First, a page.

Jargon: What do company ad departments call the vector files?

As someone laying out an event program or the like for an amateur production, I need to call the sponsors and ask for the print-layout material for their ads.

I’m getting second hand scans from yellow pages (!) and screen shots and low-res jpeg files. So if I call up the sponsor and ask for the real file to be used for the ad, what do they call that?

Before I make the rounds to direct contacts, I want to know what to expect and what to call things. The people who buy ads at big companies have this down pat, and the little shops can be prompted for something they got from the designer and sent in for printing before.

Clarification: I understand that small businesses won’t have such stuff, or may need help to dig up the real file they got from the designer when the thumbnail is the only thing they see in the file explorer.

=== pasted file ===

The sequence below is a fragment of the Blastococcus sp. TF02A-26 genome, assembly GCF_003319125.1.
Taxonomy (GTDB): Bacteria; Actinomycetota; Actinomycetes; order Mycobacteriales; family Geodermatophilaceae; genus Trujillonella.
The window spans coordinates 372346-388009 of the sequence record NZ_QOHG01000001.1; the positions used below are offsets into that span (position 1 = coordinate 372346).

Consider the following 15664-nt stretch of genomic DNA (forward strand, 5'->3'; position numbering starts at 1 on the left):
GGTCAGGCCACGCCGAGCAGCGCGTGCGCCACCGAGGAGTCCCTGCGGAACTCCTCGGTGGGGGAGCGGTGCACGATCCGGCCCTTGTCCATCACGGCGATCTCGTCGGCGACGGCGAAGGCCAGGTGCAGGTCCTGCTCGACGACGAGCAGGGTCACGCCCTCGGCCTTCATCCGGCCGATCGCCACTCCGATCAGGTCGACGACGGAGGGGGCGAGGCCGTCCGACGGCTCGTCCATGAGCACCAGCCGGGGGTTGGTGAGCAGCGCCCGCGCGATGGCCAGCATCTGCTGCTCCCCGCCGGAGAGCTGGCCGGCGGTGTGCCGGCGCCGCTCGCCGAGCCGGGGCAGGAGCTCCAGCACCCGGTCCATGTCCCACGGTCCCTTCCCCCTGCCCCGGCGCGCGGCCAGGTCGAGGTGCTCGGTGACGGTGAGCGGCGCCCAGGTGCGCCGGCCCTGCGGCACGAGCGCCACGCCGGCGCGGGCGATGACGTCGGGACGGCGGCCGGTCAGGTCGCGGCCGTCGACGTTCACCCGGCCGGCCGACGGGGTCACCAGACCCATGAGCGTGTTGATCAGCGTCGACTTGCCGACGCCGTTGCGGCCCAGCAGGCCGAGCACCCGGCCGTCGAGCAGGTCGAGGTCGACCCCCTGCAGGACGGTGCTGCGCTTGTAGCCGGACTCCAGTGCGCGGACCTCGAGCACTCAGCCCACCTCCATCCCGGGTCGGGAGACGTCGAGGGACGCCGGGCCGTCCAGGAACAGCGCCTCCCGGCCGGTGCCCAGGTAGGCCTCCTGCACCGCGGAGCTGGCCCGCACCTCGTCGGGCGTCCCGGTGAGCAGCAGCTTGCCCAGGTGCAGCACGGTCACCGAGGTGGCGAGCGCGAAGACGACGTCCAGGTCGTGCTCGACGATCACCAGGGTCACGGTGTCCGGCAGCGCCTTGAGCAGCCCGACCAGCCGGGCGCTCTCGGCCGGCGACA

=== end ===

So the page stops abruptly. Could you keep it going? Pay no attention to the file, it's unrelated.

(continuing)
But a good sized business that has a corporate brand effort with logos in ai files and detailed instructions for placement… “some guy” working in department X doesn’t know that. When he passes the request up to the right department, to the people who do know about preparing material for print and other uses, what do they call this?

Is it a “comp”? Is it a “for-print capsule”? I want to know what they call this (along with the dimensions) to effeciently ask for the right thing and sound (to them) that I know what I’m talking about.


I’d ask for “your logo in a vector file format. This may be an EPS, PDF or SVG file”.

But be prepared to accept the fact that a lot of these businesses likely don’t have a version of their logo in a vector file format. In fact, you’ll often encounter businesses that don’t even have a proper digital source file of their logo. Getting ‘scans from yellow pages’ and low quality JPG files is certainly common when it comes to dealing with small businesses that have never really properly invested in their brand assets.

Source : Link , Question Author : JDługosz , Answer Author : DA01

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